4. Avec entrain, sans precipitation, a spirited conclusion that delivers not only pounding rhythms, but also passionate musical passages and lavish harmonies that are “to die for” …

    Jane Evrard, French conductor

    Jane Evrard (1893-1984), wife of French conductor Gaston Poulet and founder of L’Orchestre feminin de Paris, led the first performance of Florent Schmitt’s Janiana Symphony.

The Janiana Symphony was composed in 1941 at Schmitt’s summer home in Artiguemy, high in the Pyrenees Mountains.  As alluded to in its title, the symphony was dedicated to Jane Evrard, France’s first female professional orchestral conductor, and her Orchestre féminin de Paris.  This was an ensemble of 25 women musicians Maestra Evrard founded in 1930, and for which other French composers such as Albert Roussel, Jean Rivier and Jean-Yves Daniel-Lesur also wrote scores.

It was Evrard’s orchestra that would give the premiere performance of the symphony in Paris in the spring of 1942. Thereafter, it appears that performances of this work have been relatively few and far between.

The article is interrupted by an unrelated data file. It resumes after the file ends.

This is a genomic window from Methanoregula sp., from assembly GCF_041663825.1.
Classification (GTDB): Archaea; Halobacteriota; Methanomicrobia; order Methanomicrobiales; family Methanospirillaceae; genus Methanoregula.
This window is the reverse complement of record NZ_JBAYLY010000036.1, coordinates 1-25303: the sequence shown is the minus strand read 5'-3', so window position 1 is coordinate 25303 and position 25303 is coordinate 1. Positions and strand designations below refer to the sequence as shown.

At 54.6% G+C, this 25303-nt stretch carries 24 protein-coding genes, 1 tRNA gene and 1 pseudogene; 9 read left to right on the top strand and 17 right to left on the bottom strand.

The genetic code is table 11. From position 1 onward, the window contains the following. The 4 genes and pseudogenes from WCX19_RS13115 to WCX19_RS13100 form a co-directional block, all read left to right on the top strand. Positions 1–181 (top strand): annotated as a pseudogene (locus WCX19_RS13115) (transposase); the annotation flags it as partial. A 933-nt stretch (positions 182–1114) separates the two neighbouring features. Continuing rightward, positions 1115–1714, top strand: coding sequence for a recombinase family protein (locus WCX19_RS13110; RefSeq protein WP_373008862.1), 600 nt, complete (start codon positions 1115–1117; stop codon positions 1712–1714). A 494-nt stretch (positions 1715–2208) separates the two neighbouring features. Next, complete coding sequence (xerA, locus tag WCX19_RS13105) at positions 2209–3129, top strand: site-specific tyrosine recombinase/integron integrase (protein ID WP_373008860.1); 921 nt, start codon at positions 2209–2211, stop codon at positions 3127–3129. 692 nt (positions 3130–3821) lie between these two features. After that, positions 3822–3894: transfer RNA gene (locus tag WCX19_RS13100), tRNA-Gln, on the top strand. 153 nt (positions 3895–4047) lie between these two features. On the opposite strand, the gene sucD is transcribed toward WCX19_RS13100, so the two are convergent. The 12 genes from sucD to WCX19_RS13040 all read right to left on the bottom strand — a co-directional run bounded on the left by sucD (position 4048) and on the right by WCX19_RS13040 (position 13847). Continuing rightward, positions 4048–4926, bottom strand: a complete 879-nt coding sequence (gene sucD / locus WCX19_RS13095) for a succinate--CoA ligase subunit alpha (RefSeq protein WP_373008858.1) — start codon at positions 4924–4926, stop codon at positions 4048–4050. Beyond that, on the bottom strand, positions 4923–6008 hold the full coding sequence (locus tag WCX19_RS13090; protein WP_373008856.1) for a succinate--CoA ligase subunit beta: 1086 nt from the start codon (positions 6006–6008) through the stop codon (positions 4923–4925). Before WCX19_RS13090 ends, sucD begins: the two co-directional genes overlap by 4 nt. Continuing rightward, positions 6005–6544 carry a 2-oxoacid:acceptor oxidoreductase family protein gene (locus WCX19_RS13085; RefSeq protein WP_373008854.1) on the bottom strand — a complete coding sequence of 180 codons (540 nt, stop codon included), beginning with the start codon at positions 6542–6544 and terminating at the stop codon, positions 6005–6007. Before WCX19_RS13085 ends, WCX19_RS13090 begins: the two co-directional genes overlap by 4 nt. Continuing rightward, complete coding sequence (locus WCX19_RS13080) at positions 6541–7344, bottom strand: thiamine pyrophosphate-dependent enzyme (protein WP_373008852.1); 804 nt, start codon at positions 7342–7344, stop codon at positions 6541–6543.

Remus Tzincoca

Rémus Tzincoca (1915-2012)

The Romanian conductor Rémus Tzincoca, who studied in Paris with Eugène Bigot following World War II, is one musician who championed the music.  After coming to North America in the 1950s as assistant to the composer and violinist Georges Enescu, Maestro Tzincoca conducted Janiana with the Orchestra da Camara, an ensemble he founded and directed in the New York City metropolitan area.  One of those live performances was captured in a private recording that has been uploaded to YouTube, courtesy of Max Valley’s estimable music channel.

[As an aside, Maestro Tzincoca also presented La Tragédie de Salomé, Schmitt’s most famous orchestral composition, leading the New York Philharmonic Orchestra in a February 1955 concert performance.]

Frank Braley pianist conductor

Frank Braley

The only recent public performance of the Janiana Symphony that I have been able to document was presented in 2017 by the Orchestre Royal de Chambre de Wallonie, under the direction of Frank Braley.

To my knowledge, there has been only one commercial recording of this work ever made – recorded by Erato in 1966 with the Jean-François Paillard Orchestra.

Jean-Francois Paillard

Jean-François Paillard (1928-2013)

Janiana was a work that Maestro Paillard would champion throughout his musical career, performing it as late as 2007 leading the Mito Chamber Orchestra in Japan when he was nearly 80 years old. Speaking about the score during his Japan tour, Maestro Paillard said this about the music: